Tips and things we have learned along the way. 
~ Check for unwanted guests.
We do not always open our awning at every stop, but we have discovered that it is probably a good idea to do so. Once a week or so you should open it up to make sure there are no stowaways. We found the beginings of a wasp nest when we opened it this week.

Tuesday, April 26, 2016

Alabama - 2nd and final stop


March 15, 2016 was moving day, these short stays are catching up with us. The drive in was only a few hours and uneventful, just the way we like it. We stayed at the Auburn RV Park & Leisure Time Campground. It is right off of the highway but there was no road noise. The park is next to the city ball field and has two levels, the upper that overlooks the fields and the lower that is next to the river. We were in the lower section and right on the river, this is by far our favorite spot. We actually sat outside and enjoyed the view this time. 

There are open fields and lots of places to walk the dog, which allowed us to enjoy some spring flowers and butterfly's. 
This was the first place in months that we were able to wash the outside of the RV at our site, so we took advantage of that and Les scrubbed it from top to bottom on the outside, while Nancy cleaned top to bottom on the inside. We had pollen everywhere! 

When we weren't cleaning we did do a little sightseeing. 
At the time Hwy 80 was just a two-lane road
We headed to Montgomery and then followed the Selma to Montgomery Trail into Selma

In Montgomery we went to the Capital Building, where the march to Selma ended, and drove past the Dexter Ave. Baptist Church.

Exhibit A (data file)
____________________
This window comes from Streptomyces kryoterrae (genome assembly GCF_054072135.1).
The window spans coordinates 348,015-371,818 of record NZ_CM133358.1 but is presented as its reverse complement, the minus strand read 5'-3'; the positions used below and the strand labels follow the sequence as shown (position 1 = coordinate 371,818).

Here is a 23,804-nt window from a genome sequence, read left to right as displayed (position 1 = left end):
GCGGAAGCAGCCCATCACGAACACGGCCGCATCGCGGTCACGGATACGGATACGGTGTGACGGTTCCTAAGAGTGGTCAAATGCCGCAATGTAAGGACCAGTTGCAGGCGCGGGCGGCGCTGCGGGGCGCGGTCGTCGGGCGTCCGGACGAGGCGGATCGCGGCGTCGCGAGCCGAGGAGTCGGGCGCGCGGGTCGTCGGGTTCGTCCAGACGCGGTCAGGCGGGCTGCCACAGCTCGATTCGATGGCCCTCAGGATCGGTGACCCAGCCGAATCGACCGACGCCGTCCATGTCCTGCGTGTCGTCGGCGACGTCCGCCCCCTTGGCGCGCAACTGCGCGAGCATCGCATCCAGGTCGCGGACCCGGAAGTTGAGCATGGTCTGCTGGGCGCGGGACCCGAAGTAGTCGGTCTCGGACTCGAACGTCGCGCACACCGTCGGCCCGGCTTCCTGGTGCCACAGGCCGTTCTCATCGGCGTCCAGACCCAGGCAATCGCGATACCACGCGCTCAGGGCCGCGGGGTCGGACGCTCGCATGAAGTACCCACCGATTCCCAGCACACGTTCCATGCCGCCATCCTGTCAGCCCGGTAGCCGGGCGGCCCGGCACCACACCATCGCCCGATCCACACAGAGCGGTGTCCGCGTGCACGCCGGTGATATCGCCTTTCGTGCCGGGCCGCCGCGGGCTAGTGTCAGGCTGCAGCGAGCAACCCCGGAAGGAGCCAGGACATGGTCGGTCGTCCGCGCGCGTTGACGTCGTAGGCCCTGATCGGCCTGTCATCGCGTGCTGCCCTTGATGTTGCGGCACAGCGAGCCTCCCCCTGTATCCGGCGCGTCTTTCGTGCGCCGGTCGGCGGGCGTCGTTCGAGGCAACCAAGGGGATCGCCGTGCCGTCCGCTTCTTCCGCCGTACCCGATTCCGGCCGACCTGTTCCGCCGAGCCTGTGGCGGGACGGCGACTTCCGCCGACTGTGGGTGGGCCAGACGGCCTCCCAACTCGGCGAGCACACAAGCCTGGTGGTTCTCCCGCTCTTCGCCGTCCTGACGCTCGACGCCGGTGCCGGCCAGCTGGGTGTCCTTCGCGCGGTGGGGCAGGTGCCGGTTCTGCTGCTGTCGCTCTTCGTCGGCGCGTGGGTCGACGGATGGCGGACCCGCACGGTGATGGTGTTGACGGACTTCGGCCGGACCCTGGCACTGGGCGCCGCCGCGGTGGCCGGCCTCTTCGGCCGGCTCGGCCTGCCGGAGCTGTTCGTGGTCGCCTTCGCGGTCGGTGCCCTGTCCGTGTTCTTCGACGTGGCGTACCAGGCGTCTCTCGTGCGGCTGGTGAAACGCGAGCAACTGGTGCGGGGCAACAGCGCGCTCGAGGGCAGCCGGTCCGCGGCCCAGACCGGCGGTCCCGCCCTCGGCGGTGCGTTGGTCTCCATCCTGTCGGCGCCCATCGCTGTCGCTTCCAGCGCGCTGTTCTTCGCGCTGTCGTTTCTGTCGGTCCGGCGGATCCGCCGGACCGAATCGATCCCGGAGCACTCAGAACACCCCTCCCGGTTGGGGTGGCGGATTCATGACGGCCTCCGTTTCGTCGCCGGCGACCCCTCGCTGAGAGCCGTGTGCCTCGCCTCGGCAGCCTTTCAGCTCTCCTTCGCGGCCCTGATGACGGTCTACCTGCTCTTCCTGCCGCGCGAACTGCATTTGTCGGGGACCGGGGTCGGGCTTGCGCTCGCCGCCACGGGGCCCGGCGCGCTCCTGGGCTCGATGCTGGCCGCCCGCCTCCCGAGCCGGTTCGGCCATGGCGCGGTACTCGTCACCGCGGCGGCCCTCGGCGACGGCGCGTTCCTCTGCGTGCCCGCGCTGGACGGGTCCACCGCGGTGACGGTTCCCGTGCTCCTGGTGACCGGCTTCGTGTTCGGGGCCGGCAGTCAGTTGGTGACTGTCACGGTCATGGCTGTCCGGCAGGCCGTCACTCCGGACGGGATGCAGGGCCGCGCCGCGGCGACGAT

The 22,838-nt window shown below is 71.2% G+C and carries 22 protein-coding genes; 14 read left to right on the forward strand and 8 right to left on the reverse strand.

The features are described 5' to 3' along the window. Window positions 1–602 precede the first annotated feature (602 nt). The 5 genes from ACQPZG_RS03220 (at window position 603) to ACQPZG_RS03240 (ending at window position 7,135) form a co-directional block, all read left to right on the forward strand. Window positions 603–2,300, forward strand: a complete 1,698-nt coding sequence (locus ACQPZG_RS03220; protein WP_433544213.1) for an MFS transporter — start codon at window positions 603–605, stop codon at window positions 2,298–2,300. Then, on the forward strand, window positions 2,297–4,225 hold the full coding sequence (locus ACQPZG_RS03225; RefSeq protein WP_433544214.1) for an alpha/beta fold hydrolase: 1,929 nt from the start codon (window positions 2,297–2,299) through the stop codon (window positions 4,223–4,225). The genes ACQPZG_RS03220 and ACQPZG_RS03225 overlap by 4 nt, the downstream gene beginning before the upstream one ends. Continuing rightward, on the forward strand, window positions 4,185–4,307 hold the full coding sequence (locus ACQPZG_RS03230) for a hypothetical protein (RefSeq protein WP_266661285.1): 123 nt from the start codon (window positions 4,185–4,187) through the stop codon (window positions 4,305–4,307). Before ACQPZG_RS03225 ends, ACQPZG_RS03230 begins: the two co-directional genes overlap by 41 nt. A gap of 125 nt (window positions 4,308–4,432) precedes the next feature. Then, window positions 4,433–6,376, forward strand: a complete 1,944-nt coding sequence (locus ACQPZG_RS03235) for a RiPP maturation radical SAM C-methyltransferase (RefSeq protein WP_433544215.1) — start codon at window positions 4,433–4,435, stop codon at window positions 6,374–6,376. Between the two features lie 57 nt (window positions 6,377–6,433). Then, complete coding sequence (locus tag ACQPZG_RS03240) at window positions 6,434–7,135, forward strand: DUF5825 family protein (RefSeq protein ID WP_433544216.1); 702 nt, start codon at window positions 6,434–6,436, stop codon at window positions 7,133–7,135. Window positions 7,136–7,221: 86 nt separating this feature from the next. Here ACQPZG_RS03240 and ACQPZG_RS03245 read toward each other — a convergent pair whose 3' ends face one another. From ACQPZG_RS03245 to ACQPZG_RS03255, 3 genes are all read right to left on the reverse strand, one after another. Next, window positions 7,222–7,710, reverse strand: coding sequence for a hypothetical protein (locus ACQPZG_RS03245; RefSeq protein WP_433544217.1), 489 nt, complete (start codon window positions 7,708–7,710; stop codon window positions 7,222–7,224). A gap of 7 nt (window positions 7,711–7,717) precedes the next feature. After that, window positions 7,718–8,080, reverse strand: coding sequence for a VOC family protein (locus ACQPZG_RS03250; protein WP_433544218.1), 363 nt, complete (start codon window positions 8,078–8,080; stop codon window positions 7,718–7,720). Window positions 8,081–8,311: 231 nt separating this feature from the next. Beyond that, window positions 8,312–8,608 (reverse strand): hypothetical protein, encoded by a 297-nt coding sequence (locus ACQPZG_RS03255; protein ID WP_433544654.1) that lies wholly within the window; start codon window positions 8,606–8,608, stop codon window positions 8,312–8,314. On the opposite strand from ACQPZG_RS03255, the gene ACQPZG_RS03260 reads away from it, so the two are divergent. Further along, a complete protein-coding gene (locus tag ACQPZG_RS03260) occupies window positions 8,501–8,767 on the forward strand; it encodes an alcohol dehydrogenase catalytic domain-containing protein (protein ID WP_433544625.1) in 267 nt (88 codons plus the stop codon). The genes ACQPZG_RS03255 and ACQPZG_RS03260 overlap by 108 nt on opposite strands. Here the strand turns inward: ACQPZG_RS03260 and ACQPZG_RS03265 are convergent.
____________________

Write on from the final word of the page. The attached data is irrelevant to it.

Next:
The Dexter Ave Baptist Church. 
Rev Dr Martin Luther King Jr 
was pastor from 1954 - 1960.

We stopped at the Lowndes Interpretive Center on Hwy 80, in Hayneville. It chronicles the history of the Civil Rights Movement with lots of pictures, statues and videos. It is sad to think we have come so far in 51 years and yet in some ways not any distance at all. 

The center is built on the grounds of one of the tent city's that were made to house black sharecroppers. They were evicted from there homes on white-owned land, when they registered to vote. The living conditions were rough, and many camps became shooting galleries, with nightly drive by shootings. A number of families lived in the tent city's for over two years. Alabama was not the only state to need tent city's, the problem existed in many other southern states. 

The grounds are lined with information boards depicting the struggle not only of the walk, but their lives after earning the right to vote. 

In Selma we went by Brown Chapel, were the march started.

Then to the Edmond Pettus Bridge. The site of Bloody Sunday. 
We were humbled to be standing in this place of history. A place were lives were lost in the pursuit of dignity and equal rights. Something that so many take for granted and yet so many still struggle with today.  

Across the bridge is a small memorial park paying tribute to those who marched and those who lost their lives that day. 

A mural is painted on the side of the building next to the park. Viola Gregg Liuzzo was from Detroit. 

We were so glad we took this historic trip. 

Our next stop is the final one of our first year. Forsyth, GA

Till we meet again....

Happy Trails to You!

Tips and things we have learned along the way. 
~ Keeping your cool.
Or your warmth for that matter. We have two ceiling vent fans, one in the kitchen area and one in the bathroom. They are great for keeping the air circulated and for pulling out the hot air while we are cooking. 
The downside to them is that on a hot sunny day they can heat up the RV, and on a cold day, warm air can be lost through them. 

The solution is cushions that fit snugly up in the opening. This keeps hot out and warm in. It also cuts down on light coming in when you want it a little darker in the room.